Nevertheless, what can PAS gain by working with both UMNO and Bersatu? By joining forces with UMNO, PAS will be able to extend its reach to parts of peninsular Malaysia where it has been historically weak, such as Melaka, Negeri Sembilan, and Johor. This is akin to when PAS was part of the then Pakatan Rakyat coalition (2008-2015) with the secular Democratic Action Party and multi-racial Parti Keadilan Rakyat, which gave it inroads into urban and semi-urban areas. Meanwhile, the present alliance with Bersatu allows PAS the chance to play big brother to the weaker Bersatu. Bersatu is dependent on PAS’s grassroots machinery to mobilise its supporters as it has almost none. In the state of Kelantan, for instance, there are only eight Bersatu branches, as opposed to dozens of PAS and UMNO branches. In short, PAS no longer plays second fiddle in the PN coalition, unlike when it was with UMNO in the 1970s.
Regardless of which party it decides to tango with, PAS will most likely hold on to its strongholds with ease. PAS has two distinct choices. It could work with UMNO to become more competitive in other parts of Malaysia where it is relatively weak, but risk suffering another bout of mistreatment by its stronger partner. It could ally with Bersatu, which despite its national weakness, nonetheless holds some sway in the southern peninsular states and Kedah. PAS’s machinery gives it an edge over Bersatu within PN. PAS also knows that UMNO may come calling if it fails to secure a parliamentary majority.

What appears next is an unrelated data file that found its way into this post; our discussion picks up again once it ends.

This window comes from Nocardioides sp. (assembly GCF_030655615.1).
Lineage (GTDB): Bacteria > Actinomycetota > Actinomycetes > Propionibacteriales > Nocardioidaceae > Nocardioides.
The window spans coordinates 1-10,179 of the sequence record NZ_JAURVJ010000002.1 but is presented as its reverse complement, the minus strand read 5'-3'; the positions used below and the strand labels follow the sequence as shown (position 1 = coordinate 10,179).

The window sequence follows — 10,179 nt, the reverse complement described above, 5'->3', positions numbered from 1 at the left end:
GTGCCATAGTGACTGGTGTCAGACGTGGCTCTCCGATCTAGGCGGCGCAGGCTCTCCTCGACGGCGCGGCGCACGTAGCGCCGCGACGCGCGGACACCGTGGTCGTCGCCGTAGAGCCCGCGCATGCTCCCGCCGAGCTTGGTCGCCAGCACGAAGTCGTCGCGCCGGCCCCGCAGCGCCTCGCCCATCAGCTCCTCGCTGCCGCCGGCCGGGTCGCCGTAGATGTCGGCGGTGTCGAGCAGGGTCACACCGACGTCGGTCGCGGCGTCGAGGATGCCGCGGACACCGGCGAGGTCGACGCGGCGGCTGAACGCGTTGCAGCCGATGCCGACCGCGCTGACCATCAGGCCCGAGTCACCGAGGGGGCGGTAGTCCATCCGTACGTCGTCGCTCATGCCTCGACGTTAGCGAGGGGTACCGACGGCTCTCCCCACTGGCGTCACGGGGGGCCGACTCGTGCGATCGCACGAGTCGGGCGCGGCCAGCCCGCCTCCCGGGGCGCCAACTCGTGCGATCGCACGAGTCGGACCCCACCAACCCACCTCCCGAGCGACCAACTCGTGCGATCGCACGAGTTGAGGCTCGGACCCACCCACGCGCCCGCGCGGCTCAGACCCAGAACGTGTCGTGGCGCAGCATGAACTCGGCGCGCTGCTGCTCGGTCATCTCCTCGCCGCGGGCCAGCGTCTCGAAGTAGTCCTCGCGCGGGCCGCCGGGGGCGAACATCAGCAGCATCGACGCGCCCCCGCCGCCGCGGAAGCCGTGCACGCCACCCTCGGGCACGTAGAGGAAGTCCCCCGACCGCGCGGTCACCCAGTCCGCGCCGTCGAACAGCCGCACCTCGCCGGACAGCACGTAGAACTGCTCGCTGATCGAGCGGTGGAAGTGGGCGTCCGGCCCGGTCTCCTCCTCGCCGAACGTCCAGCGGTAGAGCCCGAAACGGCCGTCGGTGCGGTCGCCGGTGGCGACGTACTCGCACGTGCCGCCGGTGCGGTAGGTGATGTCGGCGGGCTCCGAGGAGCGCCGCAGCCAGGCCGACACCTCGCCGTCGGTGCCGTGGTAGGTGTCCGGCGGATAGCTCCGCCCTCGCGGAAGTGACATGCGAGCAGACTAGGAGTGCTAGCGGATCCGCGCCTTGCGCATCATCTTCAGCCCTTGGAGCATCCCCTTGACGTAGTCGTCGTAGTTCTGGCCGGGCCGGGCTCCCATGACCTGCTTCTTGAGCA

As things stand, PAS’ gambit is setting itself up to have it both ways. If PN joins the federal government after the election, PAS will partake in the spoils. If UMNO wins, PAS might still be invited to join the federal government. In some situations, hedging might be a sign of indecision. In the case of PAS, this is not the case, as both options allow it to act in its own interests.
Azmil Tayeb is a Visiting Senior Fellow at ISEAS - Yusof Ishak Institute. He is also Senior Lecturer at the School of Social Sciences, Universiti Sains Malaysia.